Your pharmacy’s turn rate is a measurement of inventory efficiency. This ratio indicates how often over a period of time, your pharmacy’s inventory is “turned over” to meet dispensing demand. On average, US pharmacies turn their inventories 12x per year.
The formula to calculate your pharmacy’s turn rate is as follows:
(Total cost of goods sold (COGS) over a set period of time) divided by (the average dollar value of inventory maintained over the same time period) Here is an example: ($3,600,000 COGS) divided by ($300,000 on average of inventory) = 12 turns per year
The best way to improve your pharmacy’s turn rate is to reduce its overstock and dead inventory. With the right inventory stock levels, the average dollar value of inventory will go down and as a result, will lead to improved turn rates.
Profit and Loss
Implementing a good inventory management system can reduce many inventory-related expenses – carry costs, replenishment costs, and expired drug return costs.
Your pharmacy’s carry costs are the cost of maintaining a pharmacy’s inventory for the entire year. It accounts for all expenses incurred while maintaining stocked inventory in a pharmacy. Carrying costs include the interest expense on money to purchase inventory (opportunity costs), shrink, the state insurance and taxes on inventory (if applicable by state), and general inventory handling and cycle counting activities.
Your pharmacy’s replenishment costs are comprised of the value/cost relating to the time pharmacy staff spends finalizing and placing orders, confirming receipt of orders, verifying receipt matches the invoice, stock put-away, and processing payments.
It is important to remember is that when these expenses are reduced, your pharmacy will experience stronger profitability and a healthier bottom line.
What Are The Costs Associated With Expired Drug Returns?
Your pharmacy’s expired drug returns include all costs associated with purchasing, carrying, and returning unused short-dated and expired inventories.
- Write-off loss – the difference between the acquisition cost and the return credit value received from the manufacturer (via the Returns company).
- Carry costs – According to a study by NCPA indicated that carry costs could range from 20% to 30% annually. It is expressed as a percentage and can be calculated with the following formula: Average inventory value x Carry Cost %
- Return Processing Fees (to Returns company) – these vary but a widely accepted midpoint is 8% of the returned value
- About 80% of the expired value is deemed returnable
- Pharmacies will recoup approximately 80% of returnable inventory
As you can see, the cost of expired returns is substantial. Therefore, efforts to reduce this heavy financial burden can improve profitability and cash flow. See Cash Outflows – below.
What is Cash Flow
Explaining Cash Flow (or CF) can be complicated because, actually CF is a compilation of 3 different components: Cash Flows from Operations, Cash Flows from Investing and Cash Flows from Financing. The combination of these 3 components is provided in financial statements as the “Statement of Cash Flows” or “Cash Flow Statement”.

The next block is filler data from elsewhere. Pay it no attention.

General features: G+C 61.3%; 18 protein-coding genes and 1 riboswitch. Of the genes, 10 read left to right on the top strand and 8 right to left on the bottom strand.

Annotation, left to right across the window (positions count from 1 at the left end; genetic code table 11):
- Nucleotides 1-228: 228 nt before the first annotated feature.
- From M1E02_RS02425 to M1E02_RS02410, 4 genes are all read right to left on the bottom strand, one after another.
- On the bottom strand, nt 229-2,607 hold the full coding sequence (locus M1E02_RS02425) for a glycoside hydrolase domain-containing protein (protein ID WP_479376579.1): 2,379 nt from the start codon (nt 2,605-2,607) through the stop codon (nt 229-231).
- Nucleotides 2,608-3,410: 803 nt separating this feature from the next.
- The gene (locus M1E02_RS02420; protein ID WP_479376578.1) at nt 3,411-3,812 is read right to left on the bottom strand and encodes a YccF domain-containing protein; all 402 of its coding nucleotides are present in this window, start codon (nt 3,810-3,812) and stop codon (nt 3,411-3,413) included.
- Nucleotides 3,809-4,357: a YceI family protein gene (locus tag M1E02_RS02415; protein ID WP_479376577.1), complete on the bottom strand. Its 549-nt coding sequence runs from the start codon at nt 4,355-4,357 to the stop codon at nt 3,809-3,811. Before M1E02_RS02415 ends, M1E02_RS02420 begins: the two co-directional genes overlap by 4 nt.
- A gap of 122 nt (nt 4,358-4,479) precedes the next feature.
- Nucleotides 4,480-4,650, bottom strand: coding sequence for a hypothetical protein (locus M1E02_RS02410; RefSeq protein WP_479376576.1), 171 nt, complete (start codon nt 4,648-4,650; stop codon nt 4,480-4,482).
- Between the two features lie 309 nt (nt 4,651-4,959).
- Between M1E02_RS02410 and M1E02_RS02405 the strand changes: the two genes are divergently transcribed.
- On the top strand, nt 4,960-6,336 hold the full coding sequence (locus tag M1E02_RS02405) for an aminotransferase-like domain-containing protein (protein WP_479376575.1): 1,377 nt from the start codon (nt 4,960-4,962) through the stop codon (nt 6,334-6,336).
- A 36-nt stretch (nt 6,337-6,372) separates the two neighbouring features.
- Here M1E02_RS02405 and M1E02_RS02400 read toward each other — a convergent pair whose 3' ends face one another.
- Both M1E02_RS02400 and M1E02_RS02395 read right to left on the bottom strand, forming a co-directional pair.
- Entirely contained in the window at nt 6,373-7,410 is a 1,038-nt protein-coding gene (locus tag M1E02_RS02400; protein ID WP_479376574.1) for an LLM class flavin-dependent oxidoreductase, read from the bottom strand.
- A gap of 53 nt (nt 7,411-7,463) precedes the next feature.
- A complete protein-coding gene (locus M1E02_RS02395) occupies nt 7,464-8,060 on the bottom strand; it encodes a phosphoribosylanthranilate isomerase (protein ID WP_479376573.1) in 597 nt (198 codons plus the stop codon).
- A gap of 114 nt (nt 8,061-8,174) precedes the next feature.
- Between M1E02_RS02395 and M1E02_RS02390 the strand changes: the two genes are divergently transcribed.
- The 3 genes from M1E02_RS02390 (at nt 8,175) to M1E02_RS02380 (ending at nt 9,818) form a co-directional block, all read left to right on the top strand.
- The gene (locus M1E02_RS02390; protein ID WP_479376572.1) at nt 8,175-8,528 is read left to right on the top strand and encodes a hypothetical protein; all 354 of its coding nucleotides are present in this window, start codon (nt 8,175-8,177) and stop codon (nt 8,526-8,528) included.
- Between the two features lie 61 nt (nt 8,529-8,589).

Simply put, Cash Flow is the generation of cash (cash inflows) offset by the use or consumption of cash (cash outflows). Cash flow is the key to business survival. Generating Net Income does not always indicate positive Cash Flow because if sales are done with a credit (insurance claim receivables) and collections are slow, while a profit may be realized in financial statements for scripts filled, cash inflow does not occur until claims are received.
- Net Income (before non-cash expenses)
- Collection/receipt of Accounts Receivable (insurance claims receivable)
- Reduction of inventory levels
- Increase in Accounts Payable
- Sale of property & equipment
- Increased borrowing
- Net losses
- Expired Drug Return Costs
- Increased Accounts Receivable
- Increased inventory levels
- Reduction of Accounts Payable
- Purchases of property and equipment
- Debt reduction
Effect Of Inventory Management On Cash Flow:
Poor inventory management can quickly lead to bloated, slow-moving, and dead stock as well as excessive levels of expired drug returns. This means pharmacies carrying too much inventory (Cash Outflow) can cripple their Cash Flows. Conversely, poor inventory management can result in carrying insufficient inventory to meet demand which can result in the loss of business and, potentially, the loss of future business when customers buy elsewhere.
It is imperative that you know which items are in surplus in your pharmacy and identify wholesaler returns and get that surplus off your shelves. These recommendations allow pharmacies to eliminate surpluses and convert cash on the shelf to cash in the bank boosting their bottom line and cash position.
How Proper Inventory Management Improves Cash Flow:
Carrying the right inventories at the right levels means that a pharmacy can cover demand without overstocking. Reduction of overstocked inventories reduces cash investment levels (Cash Inflow) and, ultimately, reduces future dead stock levels and expired return volumes and all the unfortunate expenses associated (see Expired Drug Returns – above).
Strong inventory management can reduce Cash Outflow and improve overall cash flows. Remember, Rx inventories represent the largest investment and biggest expense for pharmacies … the better it’s managed, the more Profit and Cash Flow a pharmacy will enjoy. Datarithm®’s cloud-based software is the perfect solution to improve RX inventory management and drive your pharmacy’s cash flow. Click here to learn more.